1- Sleeping Elevated Reduces Pressure

As mentioned above, snoring occurs when breathing is partially or totally blocked due to certain reasons such as having extra tissue in the back of the throat (3).

When you sleep as your head is elevated, pressure is reduced from your airway. And, that in turn, improves your breathing.

According to Cleveland Clinic (6); the most ideal sleeping positions in terms of breathing is both:

  • Sleep on your side with a pillow between your legs and your head elevated with pillows.
  • Sleeping on your back with your head elevated and your knees bent, with a pillow under your knees

In both positions, as you see an elevated head is indicated as the most suitable position for breathing. Needless to say, the better your breathing is during sleep the less risk of snoring you carry.

However, it is important to note that lifting solely your head with a bunch of pillows can make your snoring worse (7). To prevent this from happening, try to lift your whole upper body along with your head, as is seen in the image below.

Image Credit:

Another important thing to point out is that if you keep snoring while sleeping on your back despite your head being elevated, then consider sleeping on your side with your head elevated. Then, see whether sleeping elevated on your side is more effective for stopping snoring.

The small handicap of this method though, many people may not find this sleeping position comfortable. But, if this method restrains your snoring, then it should be worth trying. After all, sleeping without snoring can significantly increase the quality of your sleep and life.

If you are asking about the degree of head elevation, consider raising your head at least 20 to 30 degrees.


2- Sleeping Elevated Relieves Sinusitis

Another underlying cause of snoring is sinusitis. Sinusitis cause swelling in the nose, thus blocking breathing through the nose. When it happens, the mouth remains the only organ to breathe through (8).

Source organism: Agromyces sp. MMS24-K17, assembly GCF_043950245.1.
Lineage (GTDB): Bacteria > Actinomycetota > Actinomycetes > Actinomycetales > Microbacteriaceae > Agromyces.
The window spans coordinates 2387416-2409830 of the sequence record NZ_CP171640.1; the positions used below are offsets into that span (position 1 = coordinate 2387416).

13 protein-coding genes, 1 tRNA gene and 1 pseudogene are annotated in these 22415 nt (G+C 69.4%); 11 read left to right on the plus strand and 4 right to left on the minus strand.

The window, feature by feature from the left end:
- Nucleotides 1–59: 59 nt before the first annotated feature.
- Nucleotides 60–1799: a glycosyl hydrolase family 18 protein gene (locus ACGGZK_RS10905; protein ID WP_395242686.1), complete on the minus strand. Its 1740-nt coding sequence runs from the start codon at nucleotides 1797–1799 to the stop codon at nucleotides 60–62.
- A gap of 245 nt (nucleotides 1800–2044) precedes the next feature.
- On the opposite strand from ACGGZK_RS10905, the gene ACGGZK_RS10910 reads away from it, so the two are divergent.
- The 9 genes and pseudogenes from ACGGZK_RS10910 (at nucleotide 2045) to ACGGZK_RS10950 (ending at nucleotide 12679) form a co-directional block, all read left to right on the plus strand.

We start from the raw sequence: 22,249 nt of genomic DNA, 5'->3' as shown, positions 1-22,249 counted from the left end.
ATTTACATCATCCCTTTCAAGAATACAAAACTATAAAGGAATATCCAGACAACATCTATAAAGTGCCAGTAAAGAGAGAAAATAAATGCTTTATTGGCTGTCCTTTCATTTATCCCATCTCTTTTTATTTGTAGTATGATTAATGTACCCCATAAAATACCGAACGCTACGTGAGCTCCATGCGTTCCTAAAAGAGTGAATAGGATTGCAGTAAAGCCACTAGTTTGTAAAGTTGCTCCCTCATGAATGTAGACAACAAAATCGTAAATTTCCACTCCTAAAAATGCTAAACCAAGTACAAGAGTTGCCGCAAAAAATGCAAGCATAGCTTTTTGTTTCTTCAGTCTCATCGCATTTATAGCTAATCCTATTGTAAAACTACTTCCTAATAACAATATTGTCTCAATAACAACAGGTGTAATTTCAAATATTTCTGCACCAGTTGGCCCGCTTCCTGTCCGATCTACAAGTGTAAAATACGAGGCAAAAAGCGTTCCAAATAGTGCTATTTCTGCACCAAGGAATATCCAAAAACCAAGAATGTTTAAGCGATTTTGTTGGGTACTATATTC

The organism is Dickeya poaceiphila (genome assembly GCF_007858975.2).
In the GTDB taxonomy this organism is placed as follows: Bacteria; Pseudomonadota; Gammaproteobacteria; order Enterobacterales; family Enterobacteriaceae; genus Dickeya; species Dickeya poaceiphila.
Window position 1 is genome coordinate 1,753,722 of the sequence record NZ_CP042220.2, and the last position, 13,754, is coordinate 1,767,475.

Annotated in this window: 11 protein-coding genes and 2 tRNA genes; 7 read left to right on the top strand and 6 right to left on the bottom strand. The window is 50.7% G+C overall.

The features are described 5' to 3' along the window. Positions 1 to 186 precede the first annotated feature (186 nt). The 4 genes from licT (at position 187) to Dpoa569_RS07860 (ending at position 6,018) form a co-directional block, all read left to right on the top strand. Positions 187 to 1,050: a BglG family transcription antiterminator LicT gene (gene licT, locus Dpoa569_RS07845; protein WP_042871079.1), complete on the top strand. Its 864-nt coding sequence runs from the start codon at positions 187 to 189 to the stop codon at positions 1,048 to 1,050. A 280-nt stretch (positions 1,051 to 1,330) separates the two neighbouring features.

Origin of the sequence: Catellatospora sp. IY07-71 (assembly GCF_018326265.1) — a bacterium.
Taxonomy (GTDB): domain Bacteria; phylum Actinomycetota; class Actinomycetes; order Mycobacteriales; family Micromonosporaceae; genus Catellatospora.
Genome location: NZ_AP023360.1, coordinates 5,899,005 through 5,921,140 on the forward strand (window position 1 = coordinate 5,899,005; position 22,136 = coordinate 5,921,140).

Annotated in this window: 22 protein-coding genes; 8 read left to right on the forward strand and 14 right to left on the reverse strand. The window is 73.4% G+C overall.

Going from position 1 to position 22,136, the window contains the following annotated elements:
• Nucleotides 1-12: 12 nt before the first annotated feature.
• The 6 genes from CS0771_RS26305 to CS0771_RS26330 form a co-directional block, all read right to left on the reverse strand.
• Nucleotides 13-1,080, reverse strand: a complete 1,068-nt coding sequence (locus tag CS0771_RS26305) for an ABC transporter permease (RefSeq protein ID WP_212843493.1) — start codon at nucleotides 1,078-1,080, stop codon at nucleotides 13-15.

Bear in mind that if you breathe through your mouth when you are asleep, you are more likely to snore, according to sinus specialists (9),(10).

There can be many factors that lead to mouth breathing during sleep. And sinusitis is indeed one of them that can force you to breathe through your mouth.

That indicates, that if you could relieve your sinuses at night, you also could lower the risk of snoring while sleeping. According to Harvard Health Publishing; there are many ways to reduce your chance of developing sinusitis and propping the head up during sleep is one of them (11).

Dr Satish Govindaraj, an associate professor of otolaryngology and neurosurgery at Mount Sinai Hospital in New York City suggests that; sleeping with your head elevated on a few pillows decreases blood flow pooling in the nose and can prevent the nasal passages from getting clogged (12).

So, consider raising your head when you deal with a stuffy nose. It can help prevent nasal congestion and allow you to breathe through your nose. It bears repeating if you breathe through your nose while sleeping, you have a lesser risk of snoring.


3- A Study

In a 2017 study, researchers aimed to evaluate the effect of a mild degree of head elevation on obstructive sleep apnea (13). Fifty-two Brazilian men and women with obstructive sleep apnea – which is a sleep disorder – took part in the study.